A biologically relevant rapid quantification of physical and biologicalstress profiles on rocky shores

Davies, Mark (2015) A biologically relevant rapid quantification of physical and biologicalstress profiles on rocky shores. Ecological Informatics, 25. pp. 43-48.

[img]
Preview
PDF
2015 Stafford et al.pdf - Published Version

Download (768kB) | Preview

Abstract

Different combinations and intensities of physical (e.g. thermal) and biological (e.g. competition or predation)
stress operate on organisms in different locations. Variation in these stresses can occur over small tomediumspatial
scales (cm to 10s of metres) in heterogeneous environments such as rocky shores, due to differences in sun
and wave exposure, shore topography and/or recruitment. In this study we demonstrate how simple measurements
can be taken that represent physical and biological stresses (stress profiles) in a given location. Using a
bootstrapped principal component analysis, we identified significantly different stress profiles at four sites separated
by only 10s to 100s of metres on the Shek O peninsula in Hong Kong.We then measured response to thermal
stress, as determined by detachment temperature, in the limpet Cellana grata (which is known to be a
sensitive indicator species to thermal stress) from each location. Significant differences in stress profile between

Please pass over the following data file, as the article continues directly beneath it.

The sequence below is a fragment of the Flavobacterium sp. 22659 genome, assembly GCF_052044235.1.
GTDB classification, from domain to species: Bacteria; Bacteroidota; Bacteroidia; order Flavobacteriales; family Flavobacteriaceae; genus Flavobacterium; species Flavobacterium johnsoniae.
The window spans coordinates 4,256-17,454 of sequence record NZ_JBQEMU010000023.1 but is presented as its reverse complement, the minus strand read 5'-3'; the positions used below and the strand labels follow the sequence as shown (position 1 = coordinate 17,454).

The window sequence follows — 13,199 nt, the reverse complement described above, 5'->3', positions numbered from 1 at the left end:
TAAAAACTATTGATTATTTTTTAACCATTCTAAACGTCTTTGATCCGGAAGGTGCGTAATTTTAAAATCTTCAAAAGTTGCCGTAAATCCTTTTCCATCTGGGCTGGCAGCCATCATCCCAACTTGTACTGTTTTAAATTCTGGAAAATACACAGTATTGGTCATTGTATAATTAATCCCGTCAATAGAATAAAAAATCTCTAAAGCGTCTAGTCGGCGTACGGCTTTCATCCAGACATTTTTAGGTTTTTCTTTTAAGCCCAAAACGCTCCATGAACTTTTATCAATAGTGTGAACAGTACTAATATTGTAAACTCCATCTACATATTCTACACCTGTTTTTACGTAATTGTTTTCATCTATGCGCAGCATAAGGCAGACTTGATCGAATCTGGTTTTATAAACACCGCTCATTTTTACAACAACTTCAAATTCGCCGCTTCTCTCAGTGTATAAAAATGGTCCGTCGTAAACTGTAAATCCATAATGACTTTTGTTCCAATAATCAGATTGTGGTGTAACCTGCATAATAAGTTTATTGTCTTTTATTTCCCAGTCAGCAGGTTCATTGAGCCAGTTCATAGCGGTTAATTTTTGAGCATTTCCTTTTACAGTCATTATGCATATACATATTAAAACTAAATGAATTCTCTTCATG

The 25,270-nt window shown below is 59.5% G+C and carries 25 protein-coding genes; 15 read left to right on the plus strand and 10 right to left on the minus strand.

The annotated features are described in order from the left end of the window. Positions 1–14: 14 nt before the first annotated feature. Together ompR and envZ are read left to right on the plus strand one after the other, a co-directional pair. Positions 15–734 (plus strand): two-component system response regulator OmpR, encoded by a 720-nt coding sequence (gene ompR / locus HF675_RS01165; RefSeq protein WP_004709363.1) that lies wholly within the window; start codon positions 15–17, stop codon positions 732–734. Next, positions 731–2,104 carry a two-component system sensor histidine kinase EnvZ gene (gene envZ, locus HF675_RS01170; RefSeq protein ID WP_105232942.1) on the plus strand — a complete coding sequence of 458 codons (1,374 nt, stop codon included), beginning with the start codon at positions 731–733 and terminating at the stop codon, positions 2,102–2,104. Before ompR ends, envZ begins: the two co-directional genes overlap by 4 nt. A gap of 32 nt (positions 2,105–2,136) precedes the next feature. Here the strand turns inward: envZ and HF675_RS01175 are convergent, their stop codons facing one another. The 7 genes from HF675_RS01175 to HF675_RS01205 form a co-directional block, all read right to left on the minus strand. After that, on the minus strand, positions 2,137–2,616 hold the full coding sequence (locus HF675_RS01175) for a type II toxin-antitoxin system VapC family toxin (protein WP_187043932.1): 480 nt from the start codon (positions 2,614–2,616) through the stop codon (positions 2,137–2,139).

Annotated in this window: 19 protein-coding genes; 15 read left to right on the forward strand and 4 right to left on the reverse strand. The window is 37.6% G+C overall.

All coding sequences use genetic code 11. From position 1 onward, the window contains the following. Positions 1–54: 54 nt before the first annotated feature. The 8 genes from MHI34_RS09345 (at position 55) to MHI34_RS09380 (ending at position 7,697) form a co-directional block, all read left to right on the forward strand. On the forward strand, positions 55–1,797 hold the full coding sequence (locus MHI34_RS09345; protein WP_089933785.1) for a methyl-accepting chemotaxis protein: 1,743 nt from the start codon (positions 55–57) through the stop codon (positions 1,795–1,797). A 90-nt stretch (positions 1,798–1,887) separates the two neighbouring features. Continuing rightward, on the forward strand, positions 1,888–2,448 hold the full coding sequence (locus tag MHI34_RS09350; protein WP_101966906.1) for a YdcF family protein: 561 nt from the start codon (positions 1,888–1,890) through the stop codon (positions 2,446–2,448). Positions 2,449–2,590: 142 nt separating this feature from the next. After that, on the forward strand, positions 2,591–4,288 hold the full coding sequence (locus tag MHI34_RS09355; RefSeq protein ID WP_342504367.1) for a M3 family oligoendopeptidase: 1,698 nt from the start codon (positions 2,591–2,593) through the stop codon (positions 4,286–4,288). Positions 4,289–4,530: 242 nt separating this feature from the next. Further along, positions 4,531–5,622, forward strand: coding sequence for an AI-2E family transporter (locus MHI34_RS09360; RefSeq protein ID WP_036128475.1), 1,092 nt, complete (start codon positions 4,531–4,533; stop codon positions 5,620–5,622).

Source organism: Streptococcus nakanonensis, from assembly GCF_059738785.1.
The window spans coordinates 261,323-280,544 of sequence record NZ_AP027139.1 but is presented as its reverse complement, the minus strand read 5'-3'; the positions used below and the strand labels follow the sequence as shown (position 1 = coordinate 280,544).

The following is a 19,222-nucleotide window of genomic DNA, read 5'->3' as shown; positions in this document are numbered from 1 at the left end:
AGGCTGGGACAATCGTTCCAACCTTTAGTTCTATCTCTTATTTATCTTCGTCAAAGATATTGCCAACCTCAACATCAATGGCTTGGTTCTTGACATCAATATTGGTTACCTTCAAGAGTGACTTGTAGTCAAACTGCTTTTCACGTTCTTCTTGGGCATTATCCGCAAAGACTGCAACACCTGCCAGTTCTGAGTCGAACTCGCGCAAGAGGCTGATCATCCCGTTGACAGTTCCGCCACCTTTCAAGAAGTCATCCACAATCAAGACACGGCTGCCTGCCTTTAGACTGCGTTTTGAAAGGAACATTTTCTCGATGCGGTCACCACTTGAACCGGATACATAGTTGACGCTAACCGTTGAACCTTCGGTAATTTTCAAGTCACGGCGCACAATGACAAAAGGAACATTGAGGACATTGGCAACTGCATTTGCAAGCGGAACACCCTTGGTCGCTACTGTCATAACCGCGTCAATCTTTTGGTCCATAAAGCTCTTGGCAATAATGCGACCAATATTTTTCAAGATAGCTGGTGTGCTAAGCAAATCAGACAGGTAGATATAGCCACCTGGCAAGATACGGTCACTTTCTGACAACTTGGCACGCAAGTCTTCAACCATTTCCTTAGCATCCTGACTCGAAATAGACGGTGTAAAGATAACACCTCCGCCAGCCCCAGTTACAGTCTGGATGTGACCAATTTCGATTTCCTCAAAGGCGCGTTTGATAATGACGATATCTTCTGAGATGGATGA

locations were also seen in thermal stress tolerance of limpets fromthose locations. At locationswhere the major
stresses are likely to be more physical or less biological in nature (e.g. southerly facing aspect or lower density of
grazers), the mean detachment temperature was higher, whereas detachment temperature was lower at sites
with more biological or less physical stress. This method is, therefore, able to determine biologically meaningful
differences in stress profiles over small to mediumspatial scales, and demonstrates that localised adaptation (i.e.
post planktonic settlement) or acclimation of species may occur in response to these different stress profiles. The
technique can be adapted to different environments and smaller or larger spatial scales as long as the stress
experienced by the study species is relevant to these scales.

Item Type: Article
Subjects: Sciences > Environment
Depositing User: Mark Davies
Date Deposited: 22 Jan 2016 11:13
Last Modified: 19 Sep 2017 21:42
URI: http://sure.sunderland.ac.uk/id/eprint/5908

Actions (login required)

View Item View Item

Downloads

Downloads per month over past year